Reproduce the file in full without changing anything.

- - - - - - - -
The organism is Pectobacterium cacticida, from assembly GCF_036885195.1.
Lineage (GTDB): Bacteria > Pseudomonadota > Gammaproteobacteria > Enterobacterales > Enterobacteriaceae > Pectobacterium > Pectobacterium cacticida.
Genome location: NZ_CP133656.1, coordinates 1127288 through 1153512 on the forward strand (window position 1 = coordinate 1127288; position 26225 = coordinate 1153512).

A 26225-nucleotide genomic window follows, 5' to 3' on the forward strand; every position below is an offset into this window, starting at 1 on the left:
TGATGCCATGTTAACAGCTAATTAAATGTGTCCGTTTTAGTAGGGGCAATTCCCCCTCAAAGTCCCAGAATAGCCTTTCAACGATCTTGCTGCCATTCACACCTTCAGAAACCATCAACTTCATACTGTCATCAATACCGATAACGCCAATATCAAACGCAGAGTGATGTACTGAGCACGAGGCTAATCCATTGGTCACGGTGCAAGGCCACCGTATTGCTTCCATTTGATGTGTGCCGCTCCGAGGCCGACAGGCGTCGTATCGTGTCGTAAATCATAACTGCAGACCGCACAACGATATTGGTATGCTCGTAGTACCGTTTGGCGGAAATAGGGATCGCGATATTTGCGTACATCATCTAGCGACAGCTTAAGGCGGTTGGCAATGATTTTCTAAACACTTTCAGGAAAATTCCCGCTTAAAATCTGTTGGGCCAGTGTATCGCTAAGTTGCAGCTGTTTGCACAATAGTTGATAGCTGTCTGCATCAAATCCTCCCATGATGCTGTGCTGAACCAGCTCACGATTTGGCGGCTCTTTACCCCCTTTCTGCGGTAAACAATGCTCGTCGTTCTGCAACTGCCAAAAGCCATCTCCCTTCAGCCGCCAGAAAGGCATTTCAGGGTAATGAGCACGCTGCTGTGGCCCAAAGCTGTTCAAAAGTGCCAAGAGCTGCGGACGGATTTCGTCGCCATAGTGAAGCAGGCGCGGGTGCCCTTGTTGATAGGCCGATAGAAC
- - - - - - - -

The organism is Pectobacterium cacticida, from assembly GCF_036885195.1.
Lineage (GTDB): Bacteria > Pseudomonadota > Gammaproteobacteria > Enterobacterales > Enterobacteriaceae > Pectobacterium > Pectobacterium cacticida.
Genome location: NZ_CP133656.1, coordinates 1127288 through 1153512 on the forward strand (window position 1 = coordinate 1127288; position 26225 = coordinate 1153512).

A 26225-nucleotide genomic window follows, 5' to 3' on the forward strand; every position below is an offset into this window, starting at 1 on the left:
TGATGCCATGTTAACAGCTAATTAAATGTGTCCGTTTTAGTAGGGGCAATTCCCCCTCAAAGTCCCAGAATAGCCTTTCAACGATCTTGCTGCCATTCACACCTTCAGAAACCATCAACTTCATACTGTCATCAATACCGATAACGCCAATATCAAACGCAGAGTGATGTACTGAGCACGAGGCTAATCCATTGGTCACGGTGCAAGGCCACCGTATTGCTTCCATTTGATGTGTGCCGCTCCGAGGCCGACAGGCGTCGTATCGTGTCGTAAATCATAACTGCAGACCGCACAACGATATTGGTATGCTCGTAGTACCGTTTGGCGGAAATAGGGATCGCGATATTTGCGTACATCATCTAGCGACAGCTTAAGGCGGTTGGCAATGATTTTCTAAACACTTTCAGGAAAATTCCCGCTTAAAATCTGTTGGGCCAGTGTATCGCTAAGTTGCAGCTGTTTGCACAATAGTTGATAGCTGTCTGCATCAAATCCTCCCATGATGCTGTGCTGAACCAGCTCACGATTTGGCGGCTCTTTACCCCCTTTCTGCGGTAAACAATGCTCGTCGTTCTGCAACTGCCAAAAGCCATCTCCCTTCAGCCGCCAGAAAGGCATTTCAGGGTAATGAGCACGCTGCTGTGGCCCAAAGCTGTTCAAAAGTGCCAAGAGCTGCGGACGGATTTCGTCGCCATAGTGAAGCAGGCGCGGGTGCCCTTGTTGATAGGCCGATAGAAC